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NATO

US President Biden signs ratification of Swedish Nato bid

President Joe Biden on Tuesday signed US ratification of bids by Finland and Sweden to enter Nato, taking expansion of the Western alliance in response to Russia's Ukraine invasion one step closer.

US President Biden signs ratification of Swedish Nato bid
President Joe Biden signs the Instruments of Ratification for the Accession Protocols to the North Atlantic Treaty for the Kingdom of Sweden. From left, Vice President Kamala Harris, Biden, Karin Olofsdotter, Sweden's ambassador to the US, and Mikko Hautala, Finland's ambassador to the US. Photo: Susan Walsh/AP

Biden said the two northern European countries would become “strong, reliable highly capable new allies” by making the “sacred commitment” to
mutual defense in the US-led transatlantic alliance.

Earlier this month, the Senate voted 95-1 in favor of the Nordic states’ accession, making the United States the 23rd of the 30 NATO countries to give formal endorsement. Unanimous support is needed for new membership.

Biden, who has made restoring traditional US alliances a cornerstone of his administration after Donald Trump’s move to upend ties around the world,
praised NATO as “the foundation of American security.”

“The United States is committed to the transatlantic alliance.”

Biden also praised Finland and Sweden, saying both have “strong democratic institutions, strong militaries and strong and transparent economies” that
would now bolster NATO.

President Vladimir Putin’s Russia “shattered peace and security in Europe” by invading Ukraine, Biden said. “Putin thought he could break us apart…. Instead, he is getting exactly what he did not want.”

The White House said that ahead of the signing ceremony, Biden talked by telephone with Swedish Prime Minister Magdalena Andersson and Finland’s
President Sauli Niinisto.

“President Biden congratulated them on the US Senate’s swift, bipartisan ratification of their NATO accession protocols, and welcomed Finland and Sweden moving one step closer to becoming NATO Allies,” the White House said.

While the process plays out, “President Biden affirmed that the United States will work with Finland and Sweden to remain vigilant against any threats to our shared security, and to deter and confront aggression or threat of aggression,” the statement said.

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SWEDEN AND TURKEY

Swedish delegation to travel to Turkey next week for Nato talks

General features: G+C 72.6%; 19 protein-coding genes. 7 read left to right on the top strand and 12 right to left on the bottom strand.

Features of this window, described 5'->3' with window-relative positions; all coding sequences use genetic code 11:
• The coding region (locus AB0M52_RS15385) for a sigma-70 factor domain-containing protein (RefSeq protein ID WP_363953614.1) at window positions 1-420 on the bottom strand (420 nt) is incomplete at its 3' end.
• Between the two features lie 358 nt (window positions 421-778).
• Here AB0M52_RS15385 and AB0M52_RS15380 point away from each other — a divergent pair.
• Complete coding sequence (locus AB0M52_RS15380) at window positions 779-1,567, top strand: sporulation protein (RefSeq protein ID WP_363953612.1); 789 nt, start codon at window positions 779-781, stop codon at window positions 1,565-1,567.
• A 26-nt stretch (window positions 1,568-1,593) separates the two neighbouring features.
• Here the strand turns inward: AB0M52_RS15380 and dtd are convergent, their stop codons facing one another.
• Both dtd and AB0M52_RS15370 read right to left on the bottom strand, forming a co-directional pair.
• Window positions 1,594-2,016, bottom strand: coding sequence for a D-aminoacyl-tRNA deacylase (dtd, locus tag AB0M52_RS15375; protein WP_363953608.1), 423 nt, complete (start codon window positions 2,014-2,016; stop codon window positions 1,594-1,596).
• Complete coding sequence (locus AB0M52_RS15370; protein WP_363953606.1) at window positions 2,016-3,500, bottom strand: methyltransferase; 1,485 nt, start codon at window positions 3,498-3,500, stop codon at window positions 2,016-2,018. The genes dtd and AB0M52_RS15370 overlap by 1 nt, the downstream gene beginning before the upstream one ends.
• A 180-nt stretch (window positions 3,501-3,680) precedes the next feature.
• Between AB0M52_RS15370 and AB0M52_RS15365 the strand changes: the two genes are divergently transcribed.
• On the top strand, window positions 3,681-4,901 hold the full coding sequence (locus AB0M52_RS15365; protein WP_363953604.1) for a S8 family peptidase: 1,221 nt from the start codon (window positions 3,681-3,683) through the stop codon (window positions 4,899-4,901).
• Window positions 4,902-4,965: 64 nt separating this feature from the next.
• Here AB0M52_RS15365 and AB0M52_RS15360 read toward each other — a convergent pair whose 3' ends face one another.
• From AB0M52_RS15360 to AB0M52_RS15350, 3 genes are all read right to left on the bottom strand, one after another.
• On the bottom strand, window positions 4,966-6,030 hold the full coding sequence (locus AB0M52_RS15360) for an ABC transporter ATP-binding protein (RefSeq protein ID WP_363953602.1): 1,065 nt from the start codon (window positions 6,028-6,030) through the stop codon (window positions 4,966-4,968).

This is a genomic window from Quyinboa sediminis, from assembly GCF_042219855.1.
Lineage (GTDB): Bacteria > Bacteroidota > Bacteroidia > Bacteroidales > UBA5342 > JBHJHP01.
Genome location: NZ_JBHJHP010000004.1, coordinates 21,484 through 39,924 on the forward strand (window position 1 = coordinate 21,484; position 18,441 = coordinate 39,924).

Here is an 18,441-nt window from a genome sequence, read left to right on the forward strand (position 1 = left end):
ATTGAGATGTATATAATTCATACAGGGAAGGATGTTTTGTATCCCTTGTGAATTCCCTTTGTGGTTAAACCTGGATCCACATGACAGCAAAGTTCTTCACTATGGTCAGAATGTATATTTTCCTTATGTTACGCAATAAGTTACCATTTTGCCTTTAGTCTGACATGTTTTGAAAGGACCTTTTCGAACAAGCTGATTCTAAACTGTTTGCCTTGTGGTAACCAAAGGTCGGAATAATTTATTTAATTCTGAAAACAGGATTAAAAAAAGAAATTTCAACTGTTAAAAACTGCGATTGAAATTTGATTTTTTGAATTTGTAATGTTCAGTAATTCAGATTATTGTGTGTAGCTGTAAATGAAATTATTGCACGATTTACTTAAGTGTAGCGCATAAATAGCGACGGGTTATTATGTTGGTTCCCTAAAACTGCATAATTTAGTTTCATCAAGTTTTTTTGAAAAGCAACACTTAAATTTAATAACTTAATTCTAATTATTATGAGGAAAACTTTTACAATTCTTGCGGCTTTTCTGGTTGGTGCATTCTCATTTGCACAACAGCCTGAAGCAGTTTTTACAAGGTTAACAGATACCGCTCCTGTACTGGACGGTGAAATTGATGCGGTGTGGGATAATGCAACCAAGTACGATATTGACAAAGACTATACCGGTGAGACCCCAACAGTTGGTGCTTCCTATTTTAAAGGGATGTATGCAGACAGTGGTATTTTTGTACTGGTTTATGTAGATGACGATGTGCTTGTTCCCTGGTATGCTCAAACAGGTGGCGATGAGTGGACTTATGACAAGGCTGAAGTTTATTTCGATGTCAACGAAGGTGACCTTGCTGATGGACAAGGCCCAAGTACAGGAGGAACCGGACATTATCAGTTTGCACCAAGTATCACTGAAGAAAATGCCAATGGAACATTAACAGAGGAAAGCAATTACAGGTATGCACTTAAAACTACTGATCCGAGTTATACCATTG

An official Swedish delegation will travel to Turkey at the start of next month for talks about Sweden’s Nato application.

Swedish delegation to travel to Turkey next week for Nato talks

Turkish news outlets have reported that a delegation from Sweden’s Ministry of Justice will be in Turkey October 5th-6th, and that the scheduled talks will deal with “the extradition of criminal terrorists” from Sweden to Turkey. The Ministry of Justice confirmed to TT that this meeting would take place, and that it would involve senior officials rather than ministers.

Turkey has demanded that people it describes as “terrorist suspects” be extradited from Sweden and Finland. The Swedish government maintains that Swedish citizens cannot be extradited. Further, the Swedish government has pointed out that Swedish law, which applies in Sweden, is applied by an independent court system.

While non-Swedish citizens can be extradited, this can only happen when the extradition is in line with Swedish law and the European Convention on Extradition.

Sweden’s outgoing foreign minister Ann Linde said on Tuesday that the Nato talks with Turkey were “moving along nicely”. 

“My judgement is that Turkey will say ‘yes’ to Swedish Nato membership, however, I do not know when that will be,” she said.

An agreement was signed in Madrid this June by Turkey, Sweden, and Finland, which has also submitted an application for Nato membership. Under that agreement, Turkey lifted its objections to the two countries’ Nato applications. Among the topics covered in that agreement were terrorism, arms exports, and extraditions.

Moderate Party leader Ulf Kristersson has said he will keep Oscar Stenström, the diplomat appointed by the Social Democrats to lead Sweden’s Nato process, in place when he takes over as Sweden’s new Prime Minister later this month. 

Only two of Nato’s 30 members have still to ratify Sweden and Finland’s accession: Turkey and Hungary.

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